Says sales of Hollywood movies now outstrip HD DVD
The Blu-ray standards group claimed today that it has overtaken HD DVD in terms of sales of Hollywood movies and that it now has a clear advantage over its bitter rival.
Despite HD DVD having a healthy year compared to Blu-ray, which suffered a number of setbacks, the camp said it enjoyed a strong final quarter for 2006, which saw a number of players being released. Sales of Blu-ray films released by the major Hollywood studios surpassed those in HD DVD by the end of December, the group claimed.
With LG’s hybrid Blu-ray/HD DVD player it now has seven Blu-ray players available in the US, including Sony’s Playstation 3 which is not yet being sold in Europe.
The group claimed it had three key advantages over HD DVD, including the available content (Hollywood movies being sold in the Blu-ray format), its hardware and the PS3.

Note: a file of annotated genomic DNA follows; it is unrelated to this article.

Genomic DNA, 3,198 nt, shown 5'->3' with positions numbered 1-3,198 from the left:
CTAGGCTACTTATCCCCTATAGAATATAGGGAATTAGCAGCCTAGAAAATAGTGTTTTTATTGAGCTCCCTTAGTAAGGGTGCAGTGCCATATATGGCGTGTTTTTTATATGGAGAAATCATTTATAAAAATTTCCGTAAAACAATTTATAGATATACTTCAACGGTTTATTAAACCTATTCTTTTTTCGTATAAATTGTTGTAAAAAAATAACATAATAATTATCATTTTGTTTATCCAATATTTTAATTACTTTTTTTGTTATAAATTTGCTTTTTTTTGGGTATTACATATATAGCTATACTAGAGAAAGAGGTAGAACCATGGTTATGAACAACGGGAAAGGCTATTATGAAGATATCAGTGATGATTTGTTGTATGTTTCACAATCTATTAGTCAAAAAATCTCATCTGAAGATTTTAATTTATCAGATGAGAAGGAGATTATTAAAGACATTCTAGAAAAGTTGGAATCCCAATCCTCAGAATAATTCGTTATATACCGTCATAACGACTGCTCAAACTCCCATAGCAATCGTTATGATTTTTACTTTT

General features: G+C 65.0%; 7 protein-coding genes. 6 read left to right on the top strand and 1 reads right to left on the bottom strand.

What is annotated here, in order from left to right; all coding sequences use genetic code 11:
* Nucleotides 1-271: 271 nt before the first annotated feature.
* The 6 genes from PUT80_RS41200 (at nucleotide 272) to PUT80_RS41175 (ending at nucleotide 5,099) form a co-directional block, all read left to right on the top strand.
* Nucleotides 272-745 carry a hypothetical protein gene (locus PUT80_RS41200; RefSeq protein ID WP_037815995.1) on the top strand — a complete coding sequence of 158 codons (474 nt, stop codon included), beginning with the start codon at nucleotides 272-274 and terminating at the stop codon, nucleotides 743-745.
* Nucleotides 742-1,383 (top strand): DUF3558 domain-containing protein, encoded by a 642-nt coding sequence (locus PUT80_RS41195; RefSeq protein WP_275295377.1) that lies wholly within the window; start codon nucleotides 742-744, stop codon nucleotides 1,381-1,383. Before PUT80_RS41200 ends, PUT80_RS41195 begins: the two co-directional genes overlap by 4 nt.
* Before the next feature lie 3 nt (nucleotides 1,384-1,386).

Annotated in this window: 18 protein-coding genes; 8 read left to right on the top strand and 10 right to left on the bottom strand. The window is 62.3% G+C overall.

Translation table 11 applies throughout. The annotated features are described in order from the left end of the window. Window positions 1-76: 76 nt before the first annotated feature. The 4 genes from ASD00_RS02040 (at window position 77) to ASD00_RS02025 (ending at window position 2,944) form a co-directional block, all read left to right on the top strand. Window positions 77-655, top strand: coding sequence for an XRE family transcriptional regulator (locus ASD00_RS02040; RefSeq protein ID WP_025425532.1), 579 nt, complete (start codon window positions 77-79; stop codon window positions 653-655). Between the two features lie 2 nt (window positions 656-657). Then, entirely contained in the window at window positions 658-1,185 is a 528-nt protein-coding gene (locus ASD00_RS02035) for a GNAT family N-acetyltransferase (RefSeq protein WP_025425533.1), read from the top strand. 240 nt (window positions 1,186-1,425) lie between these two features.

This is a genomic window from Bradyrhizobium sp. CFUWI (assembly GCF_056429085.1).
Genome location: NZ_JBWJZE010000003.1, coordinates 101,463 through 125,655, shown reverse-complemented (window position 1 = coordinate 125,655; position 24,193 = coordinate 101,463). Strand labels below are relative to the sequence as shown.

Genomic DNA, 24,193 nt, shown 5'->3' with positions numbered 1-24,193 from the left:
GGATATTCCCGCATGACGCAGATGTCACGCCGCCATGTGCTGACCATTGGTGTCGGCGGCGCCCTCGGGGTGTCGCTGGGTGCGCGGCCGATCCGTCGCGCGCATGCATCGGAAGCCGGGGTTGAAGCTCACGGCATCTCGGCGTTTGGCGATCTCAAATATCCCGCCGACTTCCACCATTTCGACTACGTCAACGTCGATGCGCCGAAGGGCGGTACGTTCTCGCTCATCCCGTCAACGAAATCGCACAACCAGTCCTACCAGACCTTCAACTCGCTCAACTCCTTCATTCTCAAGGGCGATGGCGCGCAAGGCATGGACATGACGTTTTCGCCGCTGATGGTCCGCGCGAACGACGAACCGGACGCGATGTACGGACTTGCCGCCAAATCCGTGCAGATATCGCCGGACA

Seven of the eight major Hollywood studios sell films in the Blu-ray format, of which five are exclusive to the standard. Nineteen of the top 20 selling movies last year are available in Blu-ray it added.
HD DVD players are cheaper to buy than Blu-ray, and the format took an early lead. But with more players now available, the group’s chair Alan Parsons said competition would drive down Blu-ray prices.
Asked if there was an end in sight to the format war, which the Consumer Electronics Association has said has hindered HD sales, Parsons commented: “It’s just a matter of time.” He believed consumers would plump for Blu-ray not because of its claimed technical advantages but because there were more movies available in the format.
With Warner Bros about to launch a dual format disc, LG launching a dual format player and consumers having already shown in the music market that they are willing to accept lower quality downloads for their convenience, many of the arguments over which standard is superior may well be irrelevant to the average user.
And the hybrid technologies are sure to attract consumers concerned about plumping for one standard over the other as they move to high definition content. Parsons said the Blu-ray group welcomed LG’s player, but did not believe it would damage Blu-ray take up or its development.
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